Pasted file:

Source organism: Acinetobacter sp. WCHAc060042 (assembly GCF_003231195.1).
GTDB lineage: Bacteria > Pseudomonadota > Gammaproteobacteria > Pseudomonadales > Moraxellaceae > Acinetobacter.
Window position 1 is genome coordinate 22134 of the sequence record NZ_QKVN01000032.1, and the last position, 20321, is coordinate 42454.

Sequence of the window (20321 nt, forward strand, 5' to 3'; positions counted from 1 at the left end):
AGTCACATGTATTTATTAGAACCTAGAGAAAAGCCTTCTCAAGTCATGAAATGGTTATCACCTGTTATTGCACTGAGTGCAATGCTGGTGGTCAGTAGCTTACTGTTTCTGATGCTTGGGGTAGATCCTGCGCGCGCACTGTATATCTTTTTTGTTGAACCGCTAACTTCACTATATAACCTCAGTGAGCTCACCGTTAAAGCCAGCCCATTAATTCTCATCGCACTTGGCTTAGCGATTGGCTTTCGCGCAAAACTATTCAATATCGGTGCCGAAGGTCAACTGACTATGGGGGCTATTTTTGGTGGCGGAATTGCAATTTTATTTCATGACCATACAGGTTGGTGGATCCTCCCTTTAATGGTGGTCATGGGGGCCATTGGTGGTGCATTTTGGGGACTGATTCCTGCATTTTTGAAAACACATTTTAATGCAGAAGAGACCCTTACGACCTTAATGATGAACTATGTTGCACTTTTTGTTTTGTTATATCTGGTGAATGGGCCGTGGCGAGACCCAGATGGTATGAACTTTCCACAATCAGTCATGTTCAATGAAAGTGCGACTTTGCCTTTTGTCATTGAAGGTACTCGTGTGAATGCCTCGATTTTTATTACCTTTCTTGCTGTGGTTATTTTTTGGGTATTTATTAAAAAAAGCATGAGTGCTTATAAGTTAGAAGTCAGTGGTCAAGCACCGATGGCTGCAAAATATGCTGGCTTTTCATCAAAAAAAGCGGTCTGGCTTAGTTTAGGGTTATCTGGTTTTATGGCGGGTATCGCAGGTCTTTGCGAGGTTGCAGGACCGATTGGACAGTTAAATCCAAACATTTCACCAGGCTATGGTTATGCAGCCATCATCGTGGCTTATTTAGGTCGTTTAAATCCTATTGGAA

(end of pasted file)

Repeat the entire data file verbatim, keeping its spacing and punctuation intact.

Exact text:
Source organism: Acinetobacter sp. WCHAc060042 (assembly GCF_003231195.1).
GTDB lineage: Bacteria > Pseudomonadota > Gammaproteobacteria > Pseudomonadales > Moraxellaceae > Acinetobacter.
Window position 1 is genome coordinate 22134 of the sequence record NZ_QKVN01000032.1, and the last position, 20321, is coordinate 42454.

Sequence of the window (20321 nt, forward strand, 5' to 3'; positions counted from 1 at the left end):
AGTCACATGTATTTATTAGAACCTAGAGAAAAGCCTTCTCAAGTCATGAAATGGTTATCACCTGTTATTGCACTGAGTGCAATGCTGGTGGTCAGTAGCTTACTGTTTCTGATGCTTGGGGTAGATCCTGCGCGCGCACTGTATATCTTTTTTGTTGAACCGCTAACTTCACTATATAACCTCAGTGAGCTCACCGTTAAAGCCAGCCCATTAATTCTCATCGCACTTGGCTTAGCGATTGGCTTTCGCGCAAAACTATTCAATATCGGTGCCGAAGGTCAACTGACTATGGGGGCTATTTTTGGTGGCGGAATTGCAATTTTATTTCATGACCATACAGGTTGGTGGATCCTCCCTTTAATGGTGGTCATGGGGGCCATTGGTGGTGCATTTTGGGGACTGATTCCTGCATTTTTGAAAACACATTTTAATGCAGAAGAGACCCTTACGACCTTAATGATGAACTATGTTGCACTTTTTGTTTTGTTATATCTGGTGAATGGGCCGTGGCGAGACCCAGATGGTATGAACTTTCCACAATCAGTCATGTTCAATGAAAGTGCGACTTTGCCTTTTGTCATTGAAGGTACTCGTGTGAATGCCTCGATTTTTATTACCTTTCTTGCTGTGGTTATTTTTTGGGTATTTATTAAAAAAAGCATGAGTGCTTATAAGTTAGAAGTCAGTGGTCAAGCACCGATGGCTGCAAAATATGCTGGCTTTTCATCAAAAAAAGCGGTCTGGCTTAGTTTAGGGTTATCTGGTTTTATGGCGGGTATCGCAGGTCTTTGCGAGGTTGCAGGACCGATTGGACAGTTAAATCCAAACATTTCACCAGGCTATGGTTATGCAGCCATCATCGTGGCTTATTTAGGTCGTTTAAATCCTATTGGAA